Welcome to PrintWeek’s pick of the Drupa launches. It goes without saying that with almost 2,000 exhibitors attending the show, it would be impossible to mention every new launch. So, instead, we’ve focused on the products that, in our opinion, will be drawing the biggest crowds at Messe.
In addition to its sheetfed alternative, Goss will also be bringing the biggest press that the Messe has ever housed: the new 96pp Sunday 5000.
Halls: 1 & 2
Obviously, the firm’s new behemoths, the Speedmaster XL 145 and XL 162 will draw their fair share of the crowds at the show, but its baby, the XL 75, should prove equally popular. The 75, which replaces the CD 74, claims higher productivity rates than other B2 sheetfed machines – it has a top speed of up to 18,000 sheets per hour and a slightly larger sheet size than the standard SM 74. It’s also boosted by the new Prinect Press Center with Intellistart presetting that allows an operator to be prepping a second job while a first is running.
KBA is to present a raft of press developments including two new sheetfed machines and closed-loop production enhancements at the show. The 15,000sph Rapida 75 replaces the firm’s Rapida 74 and Performa 74 and is available in two formats: 520x750mm and 605x750mm. KBA is also showing its new high-end 18,000sph oversize B1 press, the Rapida 106. The press can be configured with the firm’s established DriveTronic servo-motors, an enhanced DriveTronic feeder for lighter stocks and KBA’s SPC plate cylinder drive. Automation developments include QualiTronic inline sheet-inspection, QualiTronic Professional inline density measurement system and DensiTronic PDF.
Komori is to showcase its web portfolio with a focus on increased productivity and higher-quality print. The Japanese giant will bring a System 38S 16pp web to Düsseldorf, one of only two web presses to be demonstrated at the show. The System 38S, featuring a 625mm cut-off will incorporate a new high-speed single-chopper folder, which will be demonstrated carrying out a fast-fold format change.
This time around, the German manufacturer has focused on its ‘Inline’ range of added-value options for sheetfed presses, and the Drupa stand will be the launch pad for the new 900XXL size 7, 7B and 8 press with inline perfecting. The firm has also turned its attention to dryers and in the field of colour management, MAN Roland is also to introduce ProcessPilot, a standardisation tool for measuring proofs, plates and prints within a colour controlled workflow.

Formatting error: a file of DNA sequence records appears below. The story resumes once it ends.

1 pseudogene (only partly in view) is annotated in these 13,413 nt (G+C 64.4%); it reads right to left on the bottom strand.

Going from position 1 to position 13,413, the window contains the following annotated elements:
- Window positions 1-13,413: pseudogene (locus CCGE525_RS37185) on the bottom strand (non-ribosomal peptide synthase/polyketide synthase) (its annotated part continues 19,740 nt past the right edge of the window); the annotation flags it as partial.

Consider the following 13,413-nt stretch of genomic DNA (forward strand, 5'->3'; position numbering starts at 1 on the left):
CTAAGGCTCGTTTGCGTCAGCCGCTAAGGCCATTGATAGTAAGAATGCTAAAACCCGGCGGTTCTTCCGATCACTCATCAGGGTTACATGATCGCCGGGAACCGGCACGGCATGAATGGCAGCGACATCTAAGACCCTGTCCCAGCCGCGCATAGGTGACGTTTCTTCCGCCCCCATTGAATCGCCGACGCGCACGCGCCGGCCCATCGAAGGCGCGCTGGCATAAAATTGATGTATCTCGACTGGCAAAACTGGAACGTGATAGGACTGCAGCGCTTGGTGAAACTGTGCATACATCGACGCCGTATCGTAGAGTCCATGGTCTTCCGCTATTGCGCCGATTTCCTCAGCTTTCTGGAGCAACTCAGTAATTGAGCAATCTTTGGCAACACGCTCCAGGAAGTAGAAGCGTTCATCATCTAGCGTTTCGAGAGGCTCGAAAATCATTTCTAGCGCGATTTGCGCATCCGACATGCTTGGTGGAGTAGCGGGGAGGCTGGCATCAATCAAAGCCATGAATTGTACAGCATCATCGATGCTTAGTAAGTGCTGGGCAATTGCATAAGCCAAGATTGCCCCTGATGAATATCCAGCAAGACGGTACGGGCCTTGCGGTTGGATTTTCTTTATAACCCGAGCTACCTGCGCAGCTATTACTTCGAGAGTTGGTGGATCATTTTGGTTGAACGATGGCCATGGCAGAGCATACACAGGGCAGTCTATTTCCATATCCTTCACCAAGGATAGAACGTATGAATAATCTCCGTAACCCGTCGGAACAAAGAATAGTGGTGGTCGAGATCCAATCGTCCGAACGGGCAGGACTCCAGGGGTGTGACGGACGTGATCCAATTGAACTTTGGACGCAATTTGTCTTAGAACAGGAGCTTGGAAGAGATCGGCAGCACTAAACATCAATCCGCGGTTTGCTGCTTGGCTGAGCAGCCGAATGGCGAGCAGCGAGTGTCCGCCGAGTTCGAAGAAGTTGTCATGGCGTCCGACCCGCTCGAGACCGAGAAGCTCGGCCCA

Featuring more than 80 makeready and production improvements, Mitsubishi’s Diamond V3000 will be making its European debut at Drupa. Able to print at speeds of 16,200 sheets per hour, it’s been designed from the ground up with an overhaul of the chassis and architecture. It is the Japanese manufacturer’s first new press in seven years and options include a simultaneous plate change system which, according to the firm, enables a full plate change in under 75 seconds. Also introduced onto the press are lubricant-free cylinder bearings that the manufacturer reckons will save up to 70 hours in maintenance downtime every year. Able to handle substrates of 750×1,050mm, Mitsubishi argues that the Diamond V3000 is 10% more productive than other competing machines on the market.
Ryobi is moving into the B1 market and will be demonstrating its challenger, the 1050. As a printer, moving up to the super-competitive B1 market is a big, brave step. As a manufacturer, it might be described quite simply as madness unless, of course, you’re offering something unique in terms of price or productivity. Ryobi is confident that its 1050 series machines, unveiled in February, but set for their official launch at Drupa, offer the perfect balance of both. The 16,000sph press comes in two flavours, the 1,050x710mm print area S type and the slightly larger 1,050x770mm XL. Both machines use double-diameter impression cylinders and transfer drums and come with a raft of features as standard, such as semi-automatic plate changing. The bad news is the press isn’t due to start shipping until in early 2009.
Autobond looks likely to score a first at this year’s Drupa with its laminating embossing facility. The process involves using a special textured calendar roller to emboss special-effect textures into the laminating film. Also on display will be a new UV coater/laminator and a dual-function laminator/encapsulator, the Mini 76 TPE-H. The firm will also show its new Mini 76 TPM, a perfecting laminator with the ability to apply magnetic film on one side of the print while standard laminating the other.
Swiss manufacturer Bograma will use the show to unveil enhancements to its product range and will demonstrate new friction and cover feeders and stack delivery systems for its family of inline die-cut/punch systems. It will also demo the new BSM 450 Basic punch, linked to a MBO folder.
On the adhesive binding front, the manufacturer is launching a new version of its small-capacity adhesive binder, the BB3002, capable of PUR use. Impressively for a single-clamp machine, the BB3002 has a fully automatic set-up and can handle a book block thickness of up to 60mm. A new bookletmaker will also take pride of place on CP Bourg’s stand. The BME is configured with two modules: a stitch-fold unit and a front-edge trimmer. It’s designed for use with Bourg collators, and will handle paper sizes from 600x370mm at a top speed of 5,000 books an hour.
Nestled among a host of new products, Duplo has a new baby adhesive binder to unveil, the DuBinder, for short- to medium-run adhesive-bound books. A new closed design of glue tank is claimed to reduce glue waste and downtime by avoiding the need for draining at the end of each use, and the binder runs at up to 525 books per hour. With bookletmakers, Duplo has gone to town with a raft of new products including the mid-range DBM-350T bookletmaker and the independent sheet feeder DSF-5000. Duplo’s High-Speed Dynamic Sheet Feeder joins the company’s sheet-feeder range at the top end. OMR and barcode readers offer flexibility of operation and security for personalised jobs; a new belt suction feeder, internal buffer and enhanced sheet separation devices mean that feed speeds reliably reach up to 400 sheets per minute, and ultrasonic and optical double detectors eject faulty sets or misfeeds.